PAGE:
Toyota Motor on Tuesday raised its full-year forecast for operating profit by 6% as it expected efforts to scrimp and save would go further to curb the negative impact of a strong yen than previously anticipated.
The automaker, which has invested heavily in hydrogen fuel-cell vehicles as the most promising “green” alternative to conventional cars, also suggested that it was warming to the idea of producing more electric vehicles.
Behind its forecast lift were cost cuts, including moves to source more vehicle parts locally, and initiatives like marketing locally produced cars more aggressively to mitigate the impact of a strong yen, Executive Vice President Takahiko Ijichi told reporters at a briefing.
“The reason behind the rise in our operating profit forecast is the emergency measures we implemented immediately after the Brexit vote to improve profitability. These efforts have been going well,” he said.
Toyota (TM), one of the world’s biggest automakers, now expects operating profit to come in at 1.7 trillion yen ($16.28 billion), up from a previous forecast of 1.6 trillion yen.
The updated forecast was based on the assumption that the yen will average around 103 yen to the U.S. dollar, and 114 yen to the euro in the year through March, weaker than previous forecasts for 102 yen and 113 yen.
Despite the rosier outlook, operating profit would still be its lowest since 2013, and 40% lower than an all-time high of 2.85 trillion yen last year.
North American Tastes
Toyota expects that ongoing cost-cutting will bolster operating profit even as the automaker expects global retail vehicle sales to decrease to 10.1 million units in the year to March from a previous forecast of 10.15 million.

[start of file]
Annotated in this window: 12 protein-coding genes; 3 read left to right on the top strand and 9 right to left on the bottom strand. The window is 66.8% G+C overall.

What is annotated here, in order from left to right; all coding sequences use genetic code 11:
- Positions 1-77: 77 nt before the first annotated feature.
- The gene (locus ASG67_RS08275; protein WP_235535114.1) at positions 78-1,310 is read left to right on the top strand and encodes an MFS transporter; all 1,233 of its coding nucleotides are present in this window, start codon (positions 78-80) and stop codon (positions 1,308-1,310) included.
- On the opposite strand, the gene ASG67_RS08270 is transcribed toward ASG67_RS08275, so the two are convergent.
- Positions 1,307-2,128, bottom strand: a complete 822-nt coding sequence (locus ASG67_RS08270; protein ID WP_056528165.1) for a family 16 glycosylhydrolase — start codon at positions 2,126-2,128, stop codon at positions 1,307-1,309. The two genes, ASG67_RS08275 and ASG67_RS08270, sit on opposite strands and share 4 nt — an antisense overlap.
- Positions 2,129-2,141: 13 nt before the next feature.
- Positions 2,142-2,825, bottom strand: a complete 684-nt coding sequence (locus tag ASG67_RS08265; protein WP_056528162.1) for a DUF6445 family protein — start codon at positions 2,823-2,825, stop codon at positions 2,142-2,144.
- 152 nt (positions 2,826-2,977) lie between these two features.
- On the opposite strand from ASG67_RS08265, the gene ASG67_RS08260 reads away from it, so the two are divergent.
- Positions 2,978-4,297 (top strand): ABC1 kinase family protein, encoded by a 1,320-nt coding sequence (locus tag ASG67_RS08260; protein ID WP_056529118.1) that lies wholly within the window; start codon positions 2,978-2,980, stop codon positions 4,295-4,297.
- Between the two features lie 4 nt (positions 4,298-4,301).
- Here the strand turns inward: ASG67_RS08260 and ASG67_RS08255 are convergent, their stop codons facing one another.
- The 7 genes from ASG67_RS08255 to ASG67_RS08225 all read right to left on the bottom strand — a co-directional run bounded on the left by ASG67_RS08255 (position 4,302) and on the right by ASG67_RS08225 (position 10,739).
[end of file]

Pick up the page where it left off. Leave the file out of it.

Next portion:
In North America, its largest market, the automaker expects to sell 2.82 million vehicles, down from a previous forecast of 2.88 million.
Like rivals Nissan Motor (NSANY) and Honda Motor (HMC), Toyota is struggling to keep up with the North American market’s current preference for larger models including sport utility vehicles and trucks over sedans, a trend resulting from historically low gasoline prices.
For the July-September period, operating profit fell 43% to 474.6 billion yen compared with a year earlier as Toyota smarted from a strong yen that has made its Japan-built cars less competitive and crimped the value of overseas earnings.
Responding to a Nikkei newspaper report that Toyota is looking at mass-producing long-range electric vehicles (EVs) around 2020, Ijichi said the automaker planned to develop and produce a variety of lower- and zero emission vehicles as an alternative to vehicles powered by conventional gasoline engines.
“We still believe that fuel cell vehicles are the best option for ‘eco cars’, and our product strategy will continue to reflect this direction,” Ijichi said.
“But we would like to consider a range of ‘eco cars’, including hybrids, plug-in hybrids and also EVs … We would like to have the option of developing (full-sized) passenger EVs.”